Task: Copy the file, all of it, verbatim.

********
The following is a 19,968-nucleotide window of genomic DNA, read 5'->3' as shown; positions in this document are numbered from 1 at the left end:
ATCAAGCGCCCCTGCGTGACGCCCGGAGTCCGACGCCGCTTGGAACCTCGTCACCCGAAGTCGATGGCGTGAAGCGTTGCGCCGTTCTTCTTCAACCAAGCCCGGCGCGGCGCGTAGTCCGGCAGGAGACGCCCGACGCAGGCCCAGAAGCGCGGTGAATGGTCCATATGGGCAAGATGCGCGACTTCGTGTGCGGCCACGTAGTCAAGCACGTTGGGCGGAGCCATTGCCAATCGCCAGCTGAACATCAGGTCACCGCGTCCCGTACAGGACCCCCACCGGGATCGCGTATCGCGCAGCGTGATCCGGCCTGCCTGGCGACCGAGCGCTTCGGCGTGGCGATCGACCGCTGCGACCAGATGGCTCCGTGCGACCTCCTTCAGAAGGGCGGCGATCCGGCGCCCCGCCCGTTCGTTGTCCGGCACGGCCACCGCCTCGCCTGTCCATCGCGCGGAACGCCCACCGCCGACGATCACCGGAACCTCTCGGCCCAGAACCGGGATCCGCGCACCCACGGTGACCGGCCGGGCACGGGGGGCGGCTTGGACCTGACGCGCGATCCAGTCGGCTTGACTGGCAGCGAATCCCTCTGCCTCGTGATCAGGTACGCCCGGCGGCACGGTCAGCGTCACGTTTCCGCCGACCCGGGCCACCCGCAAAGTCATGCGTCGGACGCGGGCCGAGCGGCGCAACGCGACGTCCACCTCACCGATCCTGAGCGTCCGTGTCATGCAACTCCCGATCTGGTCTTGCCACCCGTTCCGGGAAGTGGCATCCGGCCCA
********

The following is a 19,968-nucleotide window of genomic DNA, read 5'->3' as shown; positions in this document are numbered from 1 at the left end:
ATCAAGCGCCCCTGCGTGACGCCCGGAGTCCGACGCCGCTTGGAACCTCGTCACCCGAAGTCGATGGCGTGAAGCGTTGCGCCGTTCTTCTTCAACCAAGCCCGGCGCGGCGCGTAGTCCGGCAGGAGACGCCCGACGCAGGCCCAGAAGCGCGGTGAATGGTCCATATGGGCAAGATGCGCGACTTCGTGTGCGGCCACGTAGTCAAGCACGTTGGGCGGAGCCATTGCCAATCGCCAGCTGAACATCAGGTCACCGCGTCCCGTACAGGACCCCCACCGGGATCGCGTATCGCGCAGCGTGATCCGGCCTGCCTGGCGACCGAGCGCTTCGGCGTGGCGATCGACCGCTGCGACCAGATGGCTCCGTGCGACCTCCTTCAGAAGGGCGGCGATCCGGCGCCCCGCCCGTTCGTTGTCCGGCACGGCCACCGCCTCGCCTGTCCATCGCGCGGAACGCCCACCGCCGACGATCACCGGAACCTCTCGGCCCAGAACCGGGATCCGCGCACCCACGGTGACCGGCCGGGCACGGGGGGCGGCTTGGACCTGACGCGCGATCCAGTCGGCTTGACTGGCAGCGAATCCCTCTGCCTCGTGATCAGGTACGCCCGGCGGCACGGTCAGCGTCACGTTTCCGCCGACCCGGGCCACCCGCAAAGTCATGCGTCGGACGCGGGCCGAGCGGCGCAACGCGACGTCCACCTCACCGATCCTGAGCGTCCGTGTCATGCAACTCCCGATCTGGTCTTGCCACCCGTTCCGGGAAGTGGCATCCGGCCCA